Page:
Chula was a game played by the Wadi race. The game board itself was a large abstract board, which however was portable; once the case containing it opened, the board, in a flash of light, automatically materialized in the room and the players were transported in a virtual world.
There were two levels of participation for players of the game, each represented in a different way. The primary player played the game via a traditional physical apparatus with abstract structure to represent components of the game, including an inverted-pyramid shaped stack of horizontal planes representing each level (or shap), and small figurines representing the active internal players. The board also had a control panel where the primary players could program the hazards and other events indicated by the dice.
The rules are not explained to a first time player, learning them as you go along is part of the game.
The internal players were transported to a virtual world generated by the game where they interacted in the same way that they would physically interact with the real world. The primary player and the internal players could be considered to be on a team together, but the primary player could not communicate with the internal players.
The primary player decided what paths would be available to the internal players and what challenges they would face. He made a wager on the outcome, with challenges of higher difficulty offering a shorter path towards home as well as higher returns. There was also a measure of randomness added by rolling dice, affecting the challenge. The internal players needed to defeat the challenges to progress in the game, moving along a path that was separated by levels called shaps. Along the way they could be harmed or even "die". However, this was only in the world of the game, and when it was over they were returned to the real world unharmed. The goal of the game was to get at least one player to the final shap, which was referred to as "home".
When the Wadi delegation visited Deep Space 9, they discovered that Quark was cheating the dabo board. Falow gave him a chance to play honestly in order to forget this, and allow him to win more of their gems. When Quark accepted, Benjamin Sisko, Jadzia Dax, Kira Nerys, and Julian Bashir were transported in the game as internal players. Their disappearance alerted Jake Sisko and Odo.
George Primmin located an energy flux on the Wadi ship, an intense bipolar current similar to a continuous transporter burst, and speculated it was responsible for the senior staff's disappearance. Odo transported on board the Wadi ship to investigate, but when he reached the source of the flux, he was instantaneously transported back to Quark's.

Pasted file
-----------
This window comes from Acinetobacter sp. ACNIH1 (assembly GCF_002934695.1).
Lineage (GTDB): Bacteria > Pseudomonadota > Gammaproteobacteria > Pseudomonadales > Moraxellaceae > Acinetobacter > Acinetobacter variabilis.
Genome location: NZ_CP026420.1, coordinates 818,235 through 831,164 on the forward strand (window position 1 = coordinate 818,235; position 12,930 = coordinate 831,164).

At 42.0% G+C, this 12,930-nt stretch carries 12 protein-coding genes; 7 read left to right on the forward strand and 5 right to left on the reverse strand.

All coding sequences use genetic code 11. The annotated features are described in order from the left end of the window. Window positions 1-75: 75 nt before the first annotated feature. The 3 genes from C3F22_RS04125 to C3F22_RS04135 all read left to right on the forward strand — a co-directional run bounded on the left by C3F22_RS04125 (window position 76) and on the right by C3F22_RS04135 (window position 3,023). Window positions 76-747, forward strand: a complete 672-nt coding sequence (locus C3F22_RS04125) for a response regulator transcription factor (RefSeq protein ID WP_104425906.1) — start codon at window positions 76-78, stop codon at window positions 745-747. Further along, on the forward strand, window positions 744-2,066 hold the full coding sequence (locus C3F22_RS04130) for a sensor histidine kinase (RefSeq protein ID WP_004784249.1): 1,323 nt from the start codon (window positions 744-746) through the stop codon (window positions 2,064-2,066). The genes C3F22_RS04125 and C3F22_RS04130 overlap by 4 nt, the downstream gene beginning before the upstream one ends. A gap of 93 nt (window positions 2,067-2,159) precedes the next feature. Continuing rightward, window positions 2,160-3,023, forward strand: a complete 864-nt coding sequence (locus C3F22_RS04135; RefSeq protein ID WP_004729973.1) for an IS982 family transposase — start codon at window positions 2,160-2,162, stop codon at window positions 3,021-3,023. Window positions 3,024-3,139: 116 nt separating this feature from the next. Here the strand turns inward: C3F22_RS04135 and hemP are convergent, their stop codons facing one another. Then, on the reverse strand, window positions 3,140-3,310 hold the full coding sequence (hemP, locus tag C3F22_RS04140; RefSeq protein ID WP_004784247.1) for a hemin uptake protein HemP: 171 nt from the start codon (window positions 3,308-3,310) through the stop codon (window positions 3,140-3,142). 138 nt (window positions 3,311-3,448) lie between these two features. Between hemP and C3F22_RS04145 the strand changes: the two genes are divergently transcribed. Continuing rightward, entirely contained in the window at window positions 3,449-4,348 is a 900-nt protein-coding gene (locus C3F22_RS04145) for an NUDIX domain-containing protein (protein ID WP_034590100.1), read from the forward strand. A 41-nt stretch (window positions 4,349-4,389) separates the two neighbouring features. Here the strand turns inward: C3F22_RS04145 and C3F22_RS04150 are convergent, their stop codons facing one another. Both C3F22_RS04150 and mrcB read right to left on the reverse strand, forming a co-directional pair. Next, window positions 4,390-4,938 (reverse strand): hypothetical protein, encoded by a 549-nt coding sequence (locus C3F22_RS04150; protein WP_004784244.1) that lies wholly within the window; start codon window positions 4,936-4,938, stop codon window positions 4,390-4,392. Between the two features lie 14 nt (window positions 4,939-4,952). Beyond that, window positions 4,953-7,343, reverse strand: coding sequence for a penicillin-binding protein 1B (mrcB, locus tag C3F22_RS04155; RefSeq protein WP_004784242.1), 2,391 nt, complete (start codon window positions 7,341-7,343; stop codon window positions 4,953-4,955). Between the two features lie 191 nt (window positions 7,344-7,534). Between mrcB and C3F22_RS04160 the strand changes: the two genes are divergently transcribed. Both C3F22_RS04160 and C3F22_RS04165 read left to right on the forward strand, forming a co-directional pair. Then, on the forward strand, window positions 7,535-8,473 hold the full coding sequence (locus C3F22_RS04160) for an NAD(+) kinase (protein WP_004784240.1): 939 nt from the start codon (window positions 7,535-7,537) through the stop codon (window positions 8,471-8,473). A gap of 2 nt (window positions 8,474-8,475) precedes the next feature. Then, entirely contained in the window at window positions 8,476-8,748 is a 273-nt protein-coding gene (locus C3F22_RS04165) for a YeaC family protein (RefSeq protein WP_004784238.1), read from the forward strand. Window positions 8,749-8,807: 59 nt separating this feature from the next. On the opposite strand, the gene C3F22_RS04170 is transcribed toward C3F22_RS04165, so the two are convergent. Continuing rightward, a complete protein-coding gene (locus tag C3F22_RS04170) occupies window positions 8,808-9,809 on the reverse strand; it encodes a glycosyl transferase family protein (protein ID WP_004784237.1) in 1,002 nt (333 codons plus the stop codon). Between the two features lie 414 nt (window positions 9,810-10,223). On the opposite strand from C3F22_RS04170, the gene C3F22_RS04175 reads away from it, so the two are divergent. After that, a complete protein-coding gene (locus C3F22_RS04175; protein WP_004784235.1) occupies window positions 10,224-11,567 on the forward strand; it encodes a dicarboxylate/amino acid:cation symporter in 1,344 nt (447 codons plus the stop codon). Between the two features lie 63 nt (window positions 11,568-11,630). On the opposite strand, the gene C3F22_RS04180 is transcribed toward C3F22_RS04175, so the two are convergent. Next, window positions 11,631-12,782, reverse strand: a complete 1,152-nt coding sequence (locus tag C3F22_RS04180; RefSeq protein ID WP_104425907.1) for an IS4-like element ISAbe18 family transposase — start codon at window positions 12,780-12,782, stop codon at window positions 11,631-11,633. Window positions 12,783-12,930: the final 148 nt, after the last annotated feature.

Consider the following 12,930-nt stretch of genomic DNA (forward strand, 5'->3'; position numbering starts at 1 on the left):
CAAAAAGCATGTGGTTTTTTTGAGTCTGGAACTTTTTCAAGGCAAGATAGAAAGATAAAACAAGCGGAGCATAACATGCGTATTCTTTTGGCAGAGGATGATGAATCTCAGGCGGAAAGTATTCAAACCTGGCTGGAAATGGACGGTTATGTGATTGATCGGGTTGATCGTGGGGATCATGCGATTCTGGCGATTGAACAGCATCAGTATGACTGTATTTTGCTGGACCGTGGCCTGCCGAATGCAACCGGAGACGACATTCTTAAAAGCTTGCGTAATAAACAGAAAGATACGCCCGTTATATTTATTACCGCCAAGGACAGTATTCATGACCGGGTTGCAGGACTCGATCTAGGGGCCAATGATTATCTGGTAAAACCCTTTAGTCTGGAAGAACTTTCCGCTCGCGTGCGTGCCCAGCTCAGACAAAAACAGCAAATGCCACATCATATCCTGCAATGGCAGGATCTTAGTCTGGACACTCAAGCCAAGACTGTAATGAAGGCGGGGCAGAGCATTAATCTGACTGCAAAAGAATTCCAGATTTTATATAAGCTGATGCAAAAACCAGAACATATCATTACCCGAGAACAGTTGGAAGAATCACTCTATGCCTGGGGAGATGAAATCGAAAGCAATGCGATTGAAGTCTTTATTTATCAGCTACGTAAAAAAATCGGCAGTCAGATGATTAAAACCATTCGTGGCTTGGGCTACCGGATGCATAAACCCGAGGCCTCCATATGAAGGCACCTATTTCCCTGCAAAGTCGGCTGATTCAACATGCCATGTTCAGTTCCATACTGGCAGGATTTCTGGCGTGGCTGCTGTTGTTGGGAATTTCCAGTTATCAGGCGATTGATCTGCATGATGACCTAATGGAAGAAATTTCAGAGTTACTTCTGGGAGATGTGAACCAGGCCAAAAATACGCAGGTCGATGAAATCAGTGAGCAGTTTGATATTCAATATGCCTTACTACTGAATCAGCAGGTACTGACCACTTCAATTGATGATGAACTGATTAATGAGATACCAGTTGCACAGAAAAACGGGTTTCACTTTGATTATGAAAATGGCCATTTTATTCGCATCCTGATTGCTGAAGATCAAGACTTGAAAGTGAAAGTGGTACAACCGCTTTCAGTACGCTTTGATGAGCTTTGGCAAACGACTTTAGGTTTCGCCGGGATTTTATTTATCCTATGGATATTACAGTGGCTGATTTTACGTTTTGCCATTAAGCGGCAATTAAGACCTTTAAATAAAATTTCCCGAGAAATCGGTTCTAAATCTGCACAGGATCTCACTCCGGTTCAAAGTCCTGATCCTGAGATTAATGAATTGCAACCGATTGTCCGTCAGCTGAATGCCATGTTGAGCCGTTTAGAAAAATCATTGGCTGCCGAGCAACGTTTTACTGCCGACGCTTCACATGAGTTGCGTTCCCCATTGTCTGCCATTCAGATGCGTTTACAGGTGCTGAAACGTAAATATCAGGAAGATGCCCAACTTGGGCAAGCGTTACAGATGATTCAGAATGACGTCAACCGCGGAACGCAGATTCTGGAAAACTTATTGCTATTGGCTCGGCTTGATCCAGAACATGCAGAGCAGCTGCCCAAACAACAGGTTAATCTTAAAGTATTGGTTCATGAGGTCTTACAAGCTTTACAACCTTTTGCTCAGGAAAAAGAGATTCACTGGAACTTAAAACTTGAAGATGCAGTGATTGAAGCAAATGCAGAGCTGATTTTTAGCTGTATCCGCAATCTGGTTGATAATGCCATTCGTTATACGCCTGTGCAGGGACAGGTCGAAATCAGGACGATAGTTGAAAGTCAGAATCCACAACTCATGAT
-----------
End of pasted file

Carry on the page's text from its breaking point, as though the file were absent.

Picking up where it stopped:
When thialo occurred to Quark, he thought it was too much to choose whom to sacrifice, believing that his player would die. As a result Falow programmed a random hazard to be decided who would be killed. Sisko, Dax, and Kira were unable to stand and fell into a chasm, thereby being transported back to Quark's. This meant that Quark lost, but he was still interested in discussing a licensing agreement with them. (DS9: "Move Along Home")
- The goal that the internal players must reach
- A level of the game. It usually begins on the second shap; the first is used only by children
- Sacrifice a player to save the others
According to one of the writers of the episode, Jeanne Carrigan-Fauci, the name of the game, "Chula", comes from and is a portmanteau of Chutes and Ladders, as the maze game is a "three-dimensional form" of the game. The writers took inspiration from games from ancient Egypt, ancient Rome, and Elizabethan England. (Star Trek: Deep Space Nine Companion)
The script for the episode describes the appearance of chula as "Falow opens the case and a flash of light obliterates the room. When it clears the dabo table has been replaced by a strange alien game board... there's a central start point from which a winding maze serpentines downward toward the end triangle. There are twelve shaps (levels). Within the board, there are short cuts between shaps, allowing players to move more rapidly to the end. Falow begins to put a variety of strange symbolic pieces (think hotels in Monopoly) at various intervals, elaborately "setting up" the board... there is also an electronic component to the board with switches and blinkies...". (Star Trek: Deep Space Nine Companion - A Series Guide and Script Library)